People with Binge Eating Disorder (BED) exhibit heightened sensitivity to rewarding stimuli and
elevated activity in reward-related brain regions, including the orbitofrontal cortex (OFC), ventral striatum (VS)
and insula, during food-cue exposure. BED has also been associated with altered patterns of functional connectivity
during resting-state. Investigating neural connectivity in the absence of task stimuli provides knowledge
about baseline communication patterns that may influence the behavioural and cognitive manifestation of BED.
Elevated resting-state functional connectivity (rsFC) between reward-related brain regions may contribute to
uncontrolled eating bouts observed in BED, through heightened food-cue sensitivity and food-craving. The impact
of homeostatic state on rsFC of the reward system has not yet been investigated in people with BED. Homeostatic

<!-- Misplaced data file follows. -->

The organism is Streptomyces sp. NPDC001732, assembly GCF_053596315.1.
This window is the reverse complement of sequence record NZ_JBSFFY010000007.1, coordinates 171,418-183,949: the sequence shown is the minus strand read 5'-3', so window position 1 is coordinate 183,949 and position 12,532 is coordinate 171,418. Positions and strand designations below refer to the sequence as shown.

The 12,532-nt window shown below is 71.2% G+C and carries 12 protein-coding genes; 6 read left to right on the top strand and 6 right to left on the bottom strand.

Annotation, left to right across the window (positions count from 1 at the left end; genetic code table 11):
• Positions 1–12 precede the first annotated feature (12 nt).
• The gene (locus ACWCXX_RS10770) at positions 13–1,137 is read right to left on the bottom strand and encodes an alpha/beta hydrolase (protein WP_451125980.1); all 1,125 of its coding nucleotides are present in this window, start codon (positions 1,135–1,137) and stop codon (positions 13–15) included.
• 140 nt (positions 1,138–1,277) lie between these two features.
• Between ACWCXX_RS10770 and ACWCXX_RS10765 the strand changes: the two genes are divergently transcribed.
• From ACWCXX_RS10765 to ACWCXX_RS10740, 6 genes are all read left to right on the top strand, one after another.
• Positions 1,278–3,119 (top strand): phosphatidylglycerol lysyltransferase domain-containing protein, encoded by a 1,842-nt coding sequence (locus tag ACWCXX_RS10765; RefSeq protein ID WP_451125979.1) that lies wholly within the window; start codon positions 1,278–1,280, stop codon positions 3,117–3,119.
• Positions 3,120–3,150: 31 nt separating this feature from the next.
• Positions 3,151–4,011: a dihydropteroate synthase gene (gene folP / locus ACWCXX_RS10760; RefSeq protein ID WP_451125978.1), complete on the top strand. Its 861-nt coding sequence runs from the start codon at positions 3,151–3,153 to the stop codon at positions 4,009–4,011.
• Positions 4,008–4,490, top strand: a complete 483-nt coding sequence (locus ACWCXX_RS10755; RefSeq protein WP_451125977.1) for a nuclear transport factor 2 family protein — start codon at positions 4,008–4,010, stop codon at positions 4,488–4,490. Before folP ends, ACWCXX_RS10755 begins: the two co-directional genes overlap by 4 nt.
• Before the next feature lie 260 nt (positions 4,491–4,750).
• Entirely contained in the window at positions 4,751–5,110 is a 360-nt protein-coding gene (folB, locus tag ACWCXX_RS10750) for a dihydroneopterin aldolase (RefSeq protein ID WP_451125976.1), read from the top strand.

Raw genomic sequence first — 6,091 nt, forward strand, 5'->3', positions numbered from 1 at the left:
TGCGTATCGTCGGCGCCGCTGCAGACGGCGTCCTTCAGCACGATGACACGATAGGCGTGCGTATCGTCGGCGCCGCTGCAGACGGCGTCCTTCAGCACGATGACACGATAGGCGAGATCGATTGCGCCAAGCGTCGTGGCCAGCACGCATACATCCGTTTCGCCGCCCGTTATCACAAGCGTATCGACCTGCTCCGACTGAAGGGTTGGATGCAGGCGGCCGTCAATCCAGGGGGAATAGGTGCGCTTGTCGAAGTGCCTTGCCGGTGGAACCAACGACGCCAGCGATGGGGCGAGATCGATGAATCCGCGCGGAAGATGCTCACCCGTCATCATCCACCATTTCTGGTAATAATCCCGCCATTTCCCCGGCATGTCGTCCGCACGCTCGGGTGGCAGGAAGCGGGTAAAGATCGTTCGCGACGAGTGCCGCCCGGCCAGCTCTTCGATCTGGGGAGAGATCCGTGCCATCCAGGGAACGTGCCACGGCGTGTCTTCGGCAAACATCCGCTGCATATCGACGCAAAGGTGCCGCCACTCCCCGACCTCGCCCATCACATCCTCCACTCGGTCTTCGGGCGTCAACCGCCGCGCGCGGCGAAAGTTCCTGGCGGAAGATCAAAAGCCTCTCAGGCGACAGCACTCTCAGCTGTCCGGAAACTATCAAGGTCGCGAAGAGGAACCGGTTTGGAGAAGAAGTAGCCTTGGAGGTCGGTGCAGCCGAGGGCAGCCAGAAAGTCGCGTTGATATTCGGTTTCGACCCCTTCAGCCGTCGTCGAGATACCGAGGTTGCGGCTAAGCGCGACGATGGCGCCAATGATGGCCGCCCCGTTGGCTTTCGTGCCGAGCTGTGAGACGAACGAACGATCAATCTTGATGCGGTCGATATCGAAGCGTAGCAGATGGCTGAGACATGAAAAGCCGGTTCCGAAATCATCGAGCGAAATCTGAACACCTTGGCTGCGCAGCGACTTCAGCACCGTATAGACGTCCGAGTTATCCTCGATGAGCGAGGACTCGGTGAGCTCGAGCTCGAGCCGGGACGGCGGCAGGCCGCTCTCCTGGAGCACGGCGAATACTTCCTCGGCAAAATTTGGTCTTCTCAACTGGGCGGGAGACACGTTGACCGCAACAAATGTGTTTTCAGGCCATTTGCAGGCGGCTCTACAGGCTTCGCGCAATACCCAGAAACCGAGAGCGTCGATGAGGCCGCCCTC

dysfunction is a key driver of excessive food consumption in obesity, whereby rsFC between rewardrelated
brain regions does not attenuate during satiety. Future studies should investigate BED related differences
in rsFC within the reward system during hunger and satiety, in order to determine whether individuals with BED
display an abnormal neural response to changes in homeostatic state. This knowledge would further enhance
current understandings of the mechanisms contributing to BED, potentially implicating both reward and homeostatic
dysfunctions as drivers of BED.